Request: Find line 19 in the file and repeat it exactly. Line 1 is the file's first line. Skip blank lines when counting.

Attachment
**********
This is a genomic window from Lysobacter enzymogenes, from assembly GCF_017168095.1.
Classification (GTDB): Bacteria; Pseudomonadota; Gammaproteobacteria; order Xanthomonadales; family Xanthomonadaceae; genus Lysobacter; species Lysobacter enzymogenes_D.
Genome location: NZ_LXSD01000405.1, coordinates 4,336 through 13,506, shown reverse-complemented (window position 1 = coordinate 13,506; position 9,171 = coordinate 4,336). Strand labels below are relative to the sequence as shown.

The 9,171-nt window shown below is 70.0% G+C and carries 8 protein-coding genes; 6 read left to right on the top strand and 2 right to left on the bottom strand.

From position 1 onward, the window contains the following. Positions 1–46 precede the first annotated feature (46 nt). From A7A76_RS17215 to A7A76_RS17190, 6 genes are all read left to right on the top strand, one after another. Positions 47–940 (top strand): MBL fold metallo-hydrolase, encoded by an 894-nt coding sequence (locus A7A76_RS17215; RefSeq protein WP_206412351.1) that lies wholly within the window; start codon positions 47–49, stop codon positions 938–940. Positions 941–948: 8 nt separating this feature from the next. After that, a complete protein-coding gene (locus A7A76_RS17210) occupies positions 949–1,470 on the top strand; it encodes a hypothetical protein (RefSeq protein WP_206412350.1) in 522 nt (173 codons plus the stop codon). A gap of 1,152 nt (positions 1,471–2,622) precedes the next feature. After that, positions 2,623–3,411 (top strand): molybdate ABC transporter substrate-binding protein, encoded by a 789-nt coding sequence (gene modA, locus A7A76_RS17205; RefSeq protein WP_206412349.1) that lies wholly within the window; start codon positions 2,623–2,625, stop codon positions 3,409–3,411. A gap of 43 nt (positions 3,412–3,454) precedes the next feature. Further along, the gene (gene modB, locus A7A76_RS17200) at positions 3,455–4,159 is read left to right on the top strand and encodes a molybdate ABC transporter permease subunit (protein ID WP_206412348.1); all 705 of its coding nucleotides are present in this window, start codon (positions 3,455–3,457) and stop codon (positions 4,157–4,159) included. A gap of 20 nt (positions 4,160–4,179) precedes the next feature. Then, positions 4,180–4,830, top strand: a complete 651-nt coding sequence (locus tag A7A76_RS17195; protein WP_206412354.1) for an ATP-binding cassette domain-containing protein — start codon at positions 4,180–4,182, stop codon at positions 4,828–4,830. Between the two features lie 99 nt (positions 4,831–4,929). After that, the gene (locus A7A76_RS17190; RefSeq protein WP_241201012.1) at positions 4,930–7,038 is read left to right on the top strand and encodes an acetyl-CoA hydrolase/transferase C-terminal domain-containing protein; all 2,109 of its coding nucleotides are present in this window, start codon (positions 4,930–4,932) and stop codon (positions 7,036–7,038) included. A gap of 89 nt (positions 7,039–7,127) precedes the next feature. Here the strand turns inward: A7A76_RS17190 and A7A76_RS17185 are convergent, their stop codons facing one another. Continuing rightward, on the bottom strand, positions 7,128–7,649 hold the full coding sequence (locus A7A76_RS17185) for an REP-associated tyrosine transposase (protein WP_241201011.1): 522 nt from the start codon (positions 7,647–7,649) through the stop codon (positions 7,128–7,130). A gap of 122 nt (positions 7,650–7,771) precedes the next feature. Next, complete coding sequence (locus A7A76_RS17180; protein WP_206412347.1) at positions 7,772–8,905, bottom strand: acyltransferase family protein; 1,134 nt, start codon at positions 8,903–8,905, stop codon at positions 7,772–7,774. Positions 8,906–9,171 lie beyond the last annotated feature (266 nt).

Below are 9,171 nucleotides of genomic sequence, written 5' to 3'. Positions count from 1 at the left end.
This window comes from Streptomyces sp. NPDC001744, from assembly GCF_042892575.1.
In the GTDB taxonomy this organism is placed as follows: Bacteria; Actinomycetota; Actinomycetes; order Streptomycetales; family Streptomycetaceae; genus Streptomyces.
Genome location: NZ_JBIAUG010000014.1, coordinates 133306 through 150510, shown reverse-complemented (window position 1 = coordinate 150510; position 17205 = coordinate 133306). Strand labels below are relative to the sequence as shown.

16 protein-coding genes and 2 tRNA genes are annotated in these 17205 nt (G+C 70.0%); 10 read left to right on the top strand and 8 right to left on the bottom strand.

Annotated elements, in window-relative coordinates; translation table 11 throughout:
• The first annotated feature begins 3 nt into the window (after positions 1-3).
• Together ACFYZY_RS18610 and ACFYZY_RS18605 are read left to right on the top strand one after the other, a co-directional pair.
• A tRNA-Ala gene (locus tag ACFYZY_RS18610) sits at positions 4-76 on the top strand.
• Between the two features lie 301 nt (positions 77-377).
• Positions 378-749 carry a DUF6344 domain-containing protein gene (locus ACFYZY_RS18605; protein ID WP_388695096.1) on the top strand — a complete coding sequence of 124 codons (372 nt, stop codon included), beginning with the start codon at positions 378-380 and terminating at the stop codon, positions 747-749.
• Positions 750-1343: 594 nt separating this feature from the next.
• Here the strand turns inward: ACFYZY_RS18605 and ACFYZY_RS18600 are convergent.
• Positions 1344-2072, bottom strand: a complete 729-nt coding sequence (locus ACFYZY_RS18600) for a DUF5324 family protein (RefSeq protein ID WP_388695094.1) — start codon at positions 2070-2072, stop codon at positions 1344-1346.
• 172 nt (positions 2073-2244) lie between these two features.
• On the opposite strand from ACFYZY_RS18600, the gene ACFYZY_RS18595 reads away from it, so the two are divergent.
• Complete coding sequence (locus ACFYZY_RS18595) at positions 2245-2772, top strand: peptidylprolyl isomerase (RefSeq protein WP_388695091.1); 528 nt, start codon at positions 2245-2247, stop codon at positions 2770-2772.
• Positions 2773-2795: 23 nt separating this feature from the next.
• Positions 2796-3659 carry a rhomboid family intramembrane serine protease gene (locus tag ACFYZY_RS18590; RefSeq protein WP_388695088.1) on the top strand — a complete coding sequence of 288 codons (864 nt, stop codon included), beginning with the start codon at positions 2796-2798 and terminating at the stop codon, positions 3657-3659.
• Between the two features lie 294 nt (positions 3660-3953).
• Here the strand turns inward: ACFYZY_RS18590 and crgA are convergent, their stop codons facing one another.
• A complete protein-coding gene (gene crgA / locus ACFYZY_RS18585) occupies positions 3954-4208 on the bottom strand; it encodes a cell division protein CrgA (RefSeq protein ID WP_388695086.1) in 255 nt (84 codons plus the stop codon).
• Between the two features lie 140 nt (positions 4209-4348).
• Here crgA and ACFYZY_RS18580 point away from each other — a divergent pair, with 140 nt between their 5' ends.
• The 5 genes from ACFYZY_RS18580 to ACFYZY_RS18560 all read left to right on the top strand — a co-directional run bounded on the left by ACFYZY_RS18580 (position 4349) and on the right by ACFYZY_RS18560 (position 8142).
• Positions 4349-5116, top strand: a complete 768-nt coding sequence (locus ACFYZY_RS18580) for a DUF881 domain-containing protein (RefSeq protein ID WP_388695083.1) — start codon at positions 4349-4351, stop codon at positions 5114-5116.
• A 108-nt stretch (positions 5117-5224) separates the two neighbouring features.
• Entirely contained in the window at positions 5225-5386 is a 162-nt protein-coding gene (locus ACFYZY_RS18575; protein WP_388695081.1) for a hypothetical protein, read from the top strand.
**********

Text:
• Positions 1344-2072, bottom strand: a complete 729-nt coding sequence (locus ACFYZY_RS18600) for a DUF5324 family protein (RefSeq protein ID WP_388695094.1) — start codon at positions 2070-2072, stop codon at positions 1344-1346.